Lawmakers gathered on the House floor Monday evening to vote on veterans benefits, but that's not what caused most of the buzz. Nor was the corruption probe of Rep. William Jefferson (D) of Louisiana the leading topic of conversation.
No. More than reports of videotaped bribery and cash hidden in his home freezer, the scuttlebutt centered on the fact that the FBI had, for the first time, searched a congressional office.
Is Congress missing the point - or is there a serious constitutional issue at stake here?
On Capitol Hill, at least, the constitutional concern runs deep - and across party lines. "When I first saw [reports of the search], I thought: 'Wonder if the federal government needs to be reined in,' " said Rep. Zach Wamp (R) of Tennessee.
Even House Speaker Dennis Hastert weighed in, following what colleagues describe as angry phone calls from his staff to the Justice Department. "The Founding Fathers were very careful to establish in the Constitution a separation of powers to protect Americans against the tyranny of any one branch of government. They were particularly concerned about limiting the power of the Executive Branch," he said in a statement.
"Insofar as I am aware, since the founding of our Republic 219 years ago, the Justice Department has never found it necessary to do what it did Saturday night, crossing this Separation of Powers line, in order to successfully prosecute corruption by members of Congress," he added, noting especially the need to protect "certain legislative branch documents." "Nothing I have learned in the last 48 hours leads me to believe that there was any necessity to change the precedent established over those 219 years."
Legal analysts locate those protections in Article I, Section 6 of the Constitution, known as the "Speech or Debate" clause, intended to ensure that Congress was not intimidated or controlled by the executive branch. Typically, when there's a subpoena for congressional documents, it goes to the House or Senate legal counsel to make certain that congressional interests are being protected. Otherwise, there's no protection for the executive branch rifling through committee papers, for example.
The Justice Department appeared aware of the potential problem. In a statement on Monday, Attorney General Alberto Gonzales said the FBI had used special procedures to deal with constitutionally protected materials. "I think the executive branch intends to work with the Congress to allay those concerns."
Reportedly, those procedures included the use of a "filter team" to determine whether any of the seized documents were privileged. The team, made up of FBI agents and prosecutors who were independent of the investigation, would keep such documents from being perused. A judge was to rule on any seized documents whose status was in question, according to the affidavit.
A federal district judge in suburban Virginia issued the warrant that allowed the FBI to search Jefferson's office.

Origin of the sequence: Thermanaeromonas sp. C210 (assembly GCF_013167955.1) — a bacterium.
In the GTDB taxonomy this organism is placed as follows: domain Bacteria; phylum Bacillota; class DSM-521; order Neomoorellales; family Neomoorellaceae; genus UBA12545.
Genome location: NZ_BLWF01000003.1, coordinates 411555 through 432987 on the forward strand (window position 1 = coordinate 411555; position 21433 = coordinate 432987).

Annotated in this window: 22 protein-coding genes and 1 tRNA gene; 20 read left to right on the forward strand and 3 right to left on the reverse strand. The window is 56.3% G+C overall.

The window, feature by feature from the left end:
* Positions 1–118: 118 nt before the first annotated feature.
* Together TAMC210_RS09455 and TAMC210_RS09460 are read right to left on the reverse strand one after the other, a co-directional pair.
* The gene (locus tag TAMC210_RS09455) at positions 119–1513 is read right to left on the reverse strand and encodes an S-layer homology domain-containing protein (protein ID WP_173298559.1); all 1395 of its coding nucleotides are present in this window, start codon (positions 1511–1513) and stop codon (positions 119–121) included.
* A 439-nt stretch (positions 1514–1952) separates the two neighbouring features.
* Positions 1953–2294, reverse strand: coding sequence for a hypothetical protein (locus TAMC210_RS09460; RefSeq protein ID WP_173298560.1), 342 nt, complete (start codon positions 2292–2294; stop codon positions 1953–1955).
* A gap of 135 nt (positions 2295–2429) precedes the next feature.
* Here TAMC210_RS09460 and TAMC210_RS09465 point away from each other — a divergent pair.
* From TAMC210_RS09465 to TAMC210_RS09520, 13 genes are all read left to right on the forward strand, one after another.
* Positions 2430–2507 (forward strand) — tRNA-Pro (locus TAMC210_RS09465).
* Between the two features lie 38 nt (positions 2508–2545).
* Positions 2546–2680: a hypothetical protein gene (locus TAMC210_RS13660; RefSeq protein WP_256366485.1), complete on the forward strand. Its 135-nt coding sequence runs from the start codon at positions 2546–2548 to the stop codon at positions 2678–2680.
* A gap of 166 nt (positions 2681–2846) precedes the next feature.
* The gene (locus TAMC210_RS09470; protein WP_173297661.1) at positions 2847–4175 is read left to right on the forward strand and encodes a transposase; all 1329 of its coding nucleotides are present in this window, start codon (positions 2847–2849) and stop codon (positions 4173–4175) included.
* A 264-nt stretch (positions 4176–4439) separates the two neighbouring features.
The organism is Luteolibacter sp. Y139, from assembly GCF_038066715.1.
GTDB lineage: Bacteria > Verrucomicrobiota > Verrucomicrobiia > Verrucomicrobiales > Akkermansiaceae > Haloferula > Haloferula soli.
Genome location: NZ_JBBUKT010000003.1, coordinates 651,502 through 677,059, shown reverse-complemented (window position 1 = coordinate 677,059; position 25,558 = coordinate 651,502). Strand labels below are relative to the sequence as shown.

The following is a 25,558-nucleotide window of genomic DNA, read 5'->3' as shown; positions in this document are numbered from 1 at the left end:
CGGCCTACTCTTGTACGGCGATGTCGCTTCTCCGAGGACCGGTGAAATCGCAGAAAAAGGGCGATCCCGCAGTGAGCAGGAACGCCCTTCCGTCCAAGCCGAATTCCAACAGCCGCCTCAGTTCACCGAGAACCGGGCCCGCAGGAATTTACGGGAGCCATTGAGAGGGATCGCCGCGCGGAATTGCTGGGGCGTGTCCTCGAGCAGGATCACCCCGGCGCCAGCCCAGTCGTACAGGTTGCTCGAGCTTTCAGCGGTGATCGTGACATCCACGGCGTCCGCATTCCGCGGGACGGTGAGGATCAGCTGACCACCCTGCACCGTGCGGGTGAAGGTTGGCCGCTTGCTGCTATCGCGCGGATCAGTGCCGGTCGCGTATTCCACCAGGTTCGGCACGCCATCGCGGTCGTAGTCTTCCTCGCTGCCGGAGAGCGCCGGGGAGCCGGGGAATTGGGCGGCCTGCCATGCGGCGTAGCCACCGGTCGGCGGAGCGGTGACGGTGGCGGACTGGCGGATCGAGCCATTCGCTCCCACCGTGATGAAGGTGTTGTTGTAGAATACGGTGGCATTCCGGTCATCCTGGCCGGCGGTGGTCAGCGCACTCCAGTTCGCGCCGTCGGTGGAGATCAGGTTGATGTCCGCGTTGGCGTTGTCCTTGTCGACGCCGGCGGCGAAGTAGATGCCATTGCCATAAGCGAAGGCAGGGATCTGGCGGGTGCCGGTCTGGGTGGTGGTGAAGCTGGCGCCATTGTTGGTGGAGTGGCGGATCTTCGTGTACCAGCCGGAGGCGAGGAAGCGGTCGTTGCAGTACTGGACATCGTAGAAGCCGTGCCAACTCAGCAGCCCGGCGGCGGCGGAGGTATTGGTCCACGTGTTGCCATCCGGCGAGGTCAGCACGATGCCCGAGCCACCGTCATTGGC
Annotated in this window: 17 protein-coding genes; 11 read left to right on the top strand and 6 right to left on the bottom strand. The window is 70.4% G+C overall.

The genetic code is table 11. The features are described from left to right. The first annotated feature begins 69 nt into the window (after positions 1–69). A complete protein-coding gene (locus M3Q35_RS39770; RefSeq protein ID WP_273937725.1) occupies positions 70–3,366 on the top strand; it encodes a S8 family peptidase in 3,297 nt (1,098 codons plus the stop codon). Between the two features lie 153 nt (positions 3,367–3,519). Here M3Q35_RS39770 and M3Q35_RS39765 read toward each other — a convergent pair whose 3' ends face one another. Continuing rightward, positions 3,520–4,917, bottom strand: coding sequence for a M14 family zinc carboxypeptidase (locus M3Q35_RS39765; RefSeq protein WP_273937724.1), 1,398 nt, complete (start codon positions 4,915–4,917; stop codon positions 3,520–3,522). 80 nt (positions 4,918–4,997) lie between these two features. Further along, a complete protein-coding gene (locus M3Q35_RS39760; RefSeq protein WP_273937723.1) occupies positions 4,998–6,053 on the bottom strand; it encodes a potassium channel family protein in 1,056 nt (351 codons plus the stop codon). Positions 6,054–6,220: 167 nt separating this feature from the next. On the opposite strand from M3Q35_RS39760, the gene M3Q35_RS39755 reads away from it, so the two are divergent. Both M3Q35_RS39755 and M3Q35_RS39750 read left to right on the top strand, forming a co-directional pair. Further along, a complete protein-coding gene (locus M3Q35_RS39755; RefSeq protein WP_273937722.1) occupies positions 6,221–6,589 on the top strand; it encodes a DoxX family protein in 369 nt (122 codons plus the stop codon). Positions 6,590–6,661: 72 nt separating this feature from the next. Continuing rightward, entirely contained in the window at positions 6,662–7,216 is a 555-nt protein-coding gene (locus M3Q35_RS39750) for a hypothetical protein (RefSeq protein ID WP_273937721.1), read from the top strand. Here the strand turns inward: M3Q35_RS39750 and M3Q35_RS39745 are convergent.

"It's an extremely complex area of constitutional law," says Carl Tobias, a law professor at the University of Richmond. "Historically, even if the FBI had a warrant, there's no precedent for intrusion into the office of a member of Congress."
But with the approval rating for Congress at 21 percent - three points short of its all-time low - there are signs that the public isn't picking up such constitutional distinctions. Nearly half of Americans believe that most in Congress are corrupt and that corruption affects both parties equally, although they trust Democrats to handle the issue better than Republicans, according to a recent Gallup poll.
"The tone has been set by the top of the Republican Party. I've never seen a Congress as corrupt as I've seen here, and I've been in the Congress 32 years," said Rep. Henry Waxman (D) of California.
After some 16 months of gridlock, the House ethics committee, or Standards of Official Conduct, is getting back on track. The panel, which went through turmoil after initiating an investigation into then-majority leader Tom DeLay, is under new leadership and launching investigations into Jefferson and Rep. Bob Ney (R) of Ohio, and into any cases related to convicted former Rep. Duke Cunningham (R) of California.
"Members of Congress must obey the law and cooperate fully with any criminal investigation; if they don't they will be held accountable," said Democratic leader Nancy Pelosi in a statement, referring to Jefferson's refusal to turn over documents to the FBI that were subpoenaed some eight months ago.
Jefferson, for his part, said Monday that "there are two sides to every story" and that he expects to be exonerated. He has not been charged with any criminal conduct.
Staff on both sides say they expect Speaker Hastert and Ms. Pelosi to speak soon on how to protect Congress from abuse of power by the executive branch. "I expect to seek a means to restore the delicate balance of power among the branches of government that the Founders intended," Hastert said, in a statement.
Similar concerns were raised after the FBI's ABSCAM sting operation, which resulted in the conviction of seven members of Congress and five other public officials on bribery charges between 1978 and 1980. The scandal produced the first expulsion from the House since 1861.
"Like ABSCAM, the Jefferson case does seem to be an egregious case of corruption. Congress's best response would probably be to police itself more effectively, rather than claim the executive is violating 'balance of power,' " says Julian Zelizer, a congressional historian at Boston University.
AP material was used in this report.